Toronto was recently listed as one of the world’s best cities for women in entrepreneurship, landing a spot in the top ten alongside global cities like New York, Paris, London and Seattle.
The annual Women Entrepreneur (WE) Cities Index is a joint venture between Dell Technologies and global research firm IHS Markit aimed at identifying cities that “attract and support high-potential women entrepreneurs.” The survey ranks cities by five criteria:
Women entrepreneurs who have launched businesses in Toronto speak directly to the unique qualities that keep putting the city on the world’s radar. For example, Marie Chevrier, founder and CEO of Toronto-based, Sampler, which works to connect consumers to brands through technology that improves the distribution of product samples. Back when she started her company in 2013, she says Toronto offered the supportive ecosystem she needed to hit the ground running.
“Toronto is one of the world’s most diverse cities and the depth of the talent pool here gives us an edge in comparison to other markets,” says Chevrier. In particular, she cites Toronto’s support of the startup community and the number of resources available here, such as incubators, accelerators, advisors and mentors.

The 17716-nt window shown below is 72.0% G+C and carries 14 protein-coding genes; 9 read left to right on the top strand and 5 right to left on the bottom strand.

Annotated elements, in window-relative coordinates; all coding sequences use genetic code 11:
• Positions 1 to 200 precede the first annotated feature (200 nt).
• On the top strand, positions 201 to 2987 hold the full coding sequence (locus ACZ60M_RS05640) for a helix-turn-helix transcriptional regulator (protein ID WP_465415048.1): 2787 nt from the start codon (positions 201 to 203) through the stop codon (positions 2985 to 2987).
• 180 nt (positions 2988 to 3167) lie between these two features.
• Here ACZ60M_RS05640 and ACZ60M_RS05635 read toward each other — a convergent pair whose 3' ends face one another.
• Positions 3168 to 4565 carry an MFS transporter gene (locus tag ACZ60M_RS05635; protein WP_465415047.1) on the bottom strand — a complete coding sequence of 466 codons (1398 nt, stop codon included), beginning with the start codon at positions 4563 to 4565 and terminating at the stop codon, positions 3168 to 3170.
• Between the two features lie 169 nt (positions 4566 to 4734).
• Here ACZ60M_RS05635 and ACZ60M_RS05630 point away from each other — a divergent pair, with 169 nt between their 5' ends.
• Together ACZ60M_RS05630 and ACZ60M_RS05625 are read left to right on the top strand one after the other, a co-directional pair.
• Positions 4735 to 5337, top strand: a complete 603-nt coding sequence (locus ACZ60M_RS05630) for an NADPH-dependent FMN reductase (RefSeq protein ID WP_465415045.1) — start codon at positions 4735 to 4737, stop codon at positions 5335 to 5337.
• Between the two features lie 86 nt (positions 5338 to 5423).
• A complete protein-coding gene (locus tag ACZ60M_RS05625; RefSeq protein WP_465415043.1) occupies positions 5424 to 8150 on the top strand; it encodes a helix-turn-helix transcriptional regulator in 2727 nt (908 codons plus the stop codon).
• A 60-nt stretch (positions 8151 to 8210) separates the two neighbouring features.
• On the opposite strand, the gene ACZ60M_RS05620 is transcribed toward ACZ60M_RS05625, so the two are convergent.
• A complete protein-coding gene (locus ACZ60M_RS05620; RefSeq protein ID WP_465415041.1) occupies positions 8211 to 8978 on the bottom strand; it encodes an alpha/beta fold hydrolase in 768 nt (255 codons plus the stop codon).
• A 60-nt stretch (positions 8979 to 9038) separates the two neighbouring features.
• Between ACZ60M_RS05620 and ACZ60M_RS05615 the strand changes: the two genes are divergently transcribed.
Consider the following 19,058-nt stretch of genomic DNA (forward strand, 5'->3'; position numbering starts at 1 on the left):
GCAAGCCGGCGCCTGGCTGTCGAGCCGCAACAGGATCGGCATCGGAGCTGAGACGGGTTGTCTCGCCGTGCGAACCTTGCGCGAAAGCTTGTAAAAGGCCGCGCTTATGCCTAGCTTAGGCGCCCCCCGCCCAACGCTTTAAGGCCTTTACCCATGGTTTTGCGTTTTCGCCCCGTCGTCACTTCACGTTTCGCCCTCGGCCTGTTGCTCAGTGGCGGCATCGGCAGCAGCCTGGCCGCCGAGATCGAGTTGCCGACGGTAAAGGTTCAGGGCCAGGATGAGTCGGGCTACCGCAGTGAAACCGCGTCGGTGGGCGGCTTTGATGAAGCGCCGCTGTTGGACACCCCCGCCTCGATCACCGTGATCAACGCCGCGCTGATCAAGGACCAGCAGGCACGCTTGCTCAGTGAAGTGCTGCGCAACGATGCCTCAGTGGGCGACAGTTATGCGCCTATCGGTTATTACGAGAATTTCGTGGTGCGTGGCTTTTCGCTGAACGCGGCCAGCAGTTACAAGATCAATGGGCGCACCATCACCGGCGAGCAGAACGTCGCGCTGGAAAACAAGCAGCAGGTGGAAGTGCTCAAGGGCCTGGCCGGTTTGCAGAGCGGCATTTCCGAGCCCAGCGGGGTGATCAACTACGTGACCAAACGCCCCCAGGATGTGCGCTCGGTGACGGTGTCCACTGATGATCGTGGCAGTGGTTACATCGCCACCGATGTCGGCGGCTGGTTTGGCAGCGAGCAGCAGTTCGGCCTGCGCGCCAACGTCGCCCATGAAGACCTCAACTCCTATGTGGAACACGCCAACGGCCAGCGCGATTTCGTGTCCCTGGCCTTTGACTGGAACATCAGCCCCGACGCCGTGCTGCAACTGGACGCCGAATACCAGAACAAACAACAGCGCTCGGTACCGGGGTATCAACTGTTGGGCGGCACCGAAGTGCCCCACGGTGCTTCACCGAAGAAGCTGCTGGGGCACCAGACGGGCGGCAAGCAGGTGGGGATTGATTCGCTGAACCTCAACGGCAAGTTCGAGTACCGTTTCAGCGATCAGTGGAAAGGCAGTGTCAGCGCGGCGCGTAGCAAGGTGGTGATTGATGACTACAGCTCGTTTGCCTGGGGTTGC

“I‘m confident that the city has the potential to become one of the top-three markets for female entrepreneurs in the next five years,” she says. “I’m already seeing the shift happen.”
Chevrier also says her company has benefited firsthand from the city’s diverse talent market and capital opportunities, citing government programs like the Start-up Visa and Global Skills Strategy, which allow companies to fast-track the hiring of skilled talent from around the world. “That’s actually how we found our newest Full Stack Developer superstar, who came all the way from Ukraine,” says Chevrier.
Toronto wasn’t the only Canadian city to make the list, with Vancouver ranking eleventh just ahead of Sydney, Melbourne, Austin and Chicago. The continued recognition of Canada’s place on the global stage is due in part to the growth of our tech sector, as well as the availability of government-backed and private grants for women in business. The number of self-employed women in Canada has grown by over 15 per cent in the past decade, due to an increased level of support.
“By arming city leaders and policymakers with actionable, data-driven research on the landscape for women entrepreneurs, we can collectively accelerate the success of women-owned businesses by removing financial, cultural and political barriers,” notes Karen Quinots, EVP and chief customer officer at Dell Technologies.
To learn more about Canadian women’s experiences in entrepreneurship, visit our magazine, which explores why the lack of diversity in science and tech is bad for the world.